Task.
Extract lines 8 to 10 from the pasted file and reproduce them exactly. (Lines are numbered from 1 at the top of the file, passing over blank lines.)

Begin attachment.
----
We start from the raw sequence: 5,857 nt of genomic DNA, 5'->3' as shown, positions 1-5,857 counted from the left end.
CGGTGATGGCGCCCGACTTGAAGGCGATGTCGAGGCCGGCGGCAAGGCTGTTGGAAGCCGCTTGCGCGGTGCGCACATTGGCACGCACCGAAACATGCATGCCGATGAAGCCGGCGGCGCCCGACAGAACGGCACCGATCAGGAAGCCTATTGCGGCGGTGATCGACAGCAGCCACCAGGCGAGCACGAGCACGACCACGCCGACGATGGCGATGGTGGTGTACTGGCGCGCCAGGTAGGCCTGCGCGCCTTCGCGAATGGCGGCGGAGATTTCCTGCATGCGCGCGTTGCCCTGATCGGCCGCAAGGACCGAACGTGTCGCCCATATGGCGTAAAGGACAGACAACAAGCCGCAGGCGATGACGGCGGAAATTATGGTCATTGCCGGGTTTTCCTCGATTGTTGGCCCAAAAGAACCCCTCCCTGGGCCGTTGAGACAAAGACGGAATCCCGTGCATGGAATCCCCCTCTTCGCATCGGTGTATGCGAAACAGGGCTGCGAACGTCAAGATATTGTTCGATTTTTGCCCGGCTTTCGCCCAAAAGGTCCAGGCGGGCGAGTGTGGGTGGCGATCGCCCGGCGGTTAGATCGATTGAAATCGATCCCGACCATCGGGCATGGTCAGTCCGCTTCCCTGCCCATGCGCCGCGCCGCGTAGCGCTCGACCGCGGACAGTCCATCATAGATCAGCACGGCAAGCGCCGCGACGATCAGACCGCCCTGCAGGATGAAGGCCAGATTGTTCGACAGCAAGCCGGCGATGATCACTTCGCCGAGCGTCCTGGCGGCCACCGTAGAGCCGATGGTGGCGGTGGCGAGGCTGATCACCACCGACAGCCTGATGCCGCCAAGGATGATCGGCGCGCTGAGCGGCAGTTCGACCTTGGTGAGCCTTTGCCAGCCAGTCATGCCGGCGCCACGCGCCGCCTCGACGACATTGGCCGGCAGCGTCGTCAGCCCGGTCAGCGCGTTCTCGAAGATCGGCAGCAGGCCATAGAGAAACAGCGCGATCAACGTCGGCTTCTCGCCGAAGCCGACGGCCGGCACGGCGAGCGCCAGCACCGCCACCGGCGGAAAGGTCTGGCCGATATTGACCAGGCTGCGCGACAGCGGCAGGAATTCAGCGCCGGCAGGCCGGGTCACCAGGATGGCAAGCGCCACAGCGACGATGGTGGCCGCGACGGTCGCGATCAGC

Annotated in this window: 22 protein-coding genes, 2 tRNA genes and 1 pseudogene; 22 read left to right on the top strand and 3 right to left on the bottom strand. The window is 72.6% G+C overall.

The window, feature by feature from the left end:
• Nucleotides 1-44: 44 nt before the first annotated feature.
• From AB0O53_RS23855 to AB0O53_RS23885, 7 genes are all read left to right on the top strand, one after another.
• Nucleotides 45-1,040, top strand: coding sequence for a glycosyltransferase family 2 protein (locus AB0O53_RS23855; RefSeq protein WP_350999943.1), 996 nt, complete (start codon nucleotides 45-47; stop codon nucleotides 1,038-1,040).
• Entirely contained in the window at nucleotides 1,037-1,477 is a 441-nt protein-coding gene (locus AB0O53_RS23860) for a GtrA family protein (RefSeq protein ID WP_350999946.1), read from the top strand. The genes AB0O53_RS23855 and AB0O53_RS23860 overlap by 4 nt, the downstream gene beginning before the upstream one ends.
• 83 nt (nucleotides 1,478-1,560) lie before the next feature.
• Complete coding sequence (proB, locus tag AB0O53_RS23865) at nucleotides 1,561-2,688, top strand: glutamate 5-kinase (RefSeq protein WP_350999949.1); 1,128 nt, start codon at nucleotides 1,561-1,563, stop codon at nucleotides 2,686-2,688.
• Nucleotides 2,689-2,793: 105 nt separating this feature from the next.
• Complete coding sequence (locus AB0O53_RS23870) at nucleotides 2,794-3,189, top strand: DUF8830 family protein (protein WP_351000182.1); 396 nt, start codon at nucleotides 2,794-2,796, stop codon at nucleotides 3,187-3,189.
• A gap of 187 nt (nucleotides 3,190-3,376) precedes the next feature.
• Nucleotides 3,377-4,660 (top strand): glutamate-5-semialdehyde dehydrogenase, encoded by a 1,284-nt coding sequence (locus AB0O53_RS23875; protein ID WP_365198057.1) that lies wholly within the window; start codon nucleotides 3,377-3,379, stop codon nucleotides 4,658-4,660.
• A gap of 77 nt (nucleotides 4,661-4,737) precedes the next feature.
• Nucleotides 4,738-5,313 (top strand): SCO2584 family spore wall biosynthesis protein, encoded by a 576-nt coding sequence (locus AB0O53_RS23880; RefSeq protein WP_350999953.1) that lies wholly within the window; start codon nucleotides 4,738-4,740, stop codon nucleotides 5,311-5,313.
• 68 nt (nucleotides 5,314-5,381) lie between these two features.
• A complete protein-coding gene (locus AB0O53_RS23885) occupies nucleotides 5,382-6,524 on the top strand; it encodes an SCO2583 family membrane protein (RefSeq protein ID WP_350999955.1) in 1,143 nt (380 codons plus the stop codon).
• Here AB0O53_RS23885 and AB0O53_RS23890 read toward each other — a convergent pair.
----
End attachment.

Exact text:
• Entirely contained in the window at nucleotides 1,037-1,477 is a 441-nt protein-coding gene (locus AB0O53_RS23860) for a GtrA family protein (RefSeq protein ID WP_350999946.1), read from the top strand. The genes AB0O53_RS23855 and AB0O53_RS23860 overlap by 4 nt, the downstream gene beginning before the upstream one ends.
• 83 nt (nucleotides 1,478-1,560) lie before the next feature.
• Complete coding sequence (proB, locus tag AB0O53_RS23865) at nucleotides 1,561-2,688, top strand: glutamate 5-kinase (RefSeq protein WP_350999949.1); 1,128 nt, start codon at nucleotides 1,561-1,563, stop codon at nucleotides 2,686-2,688.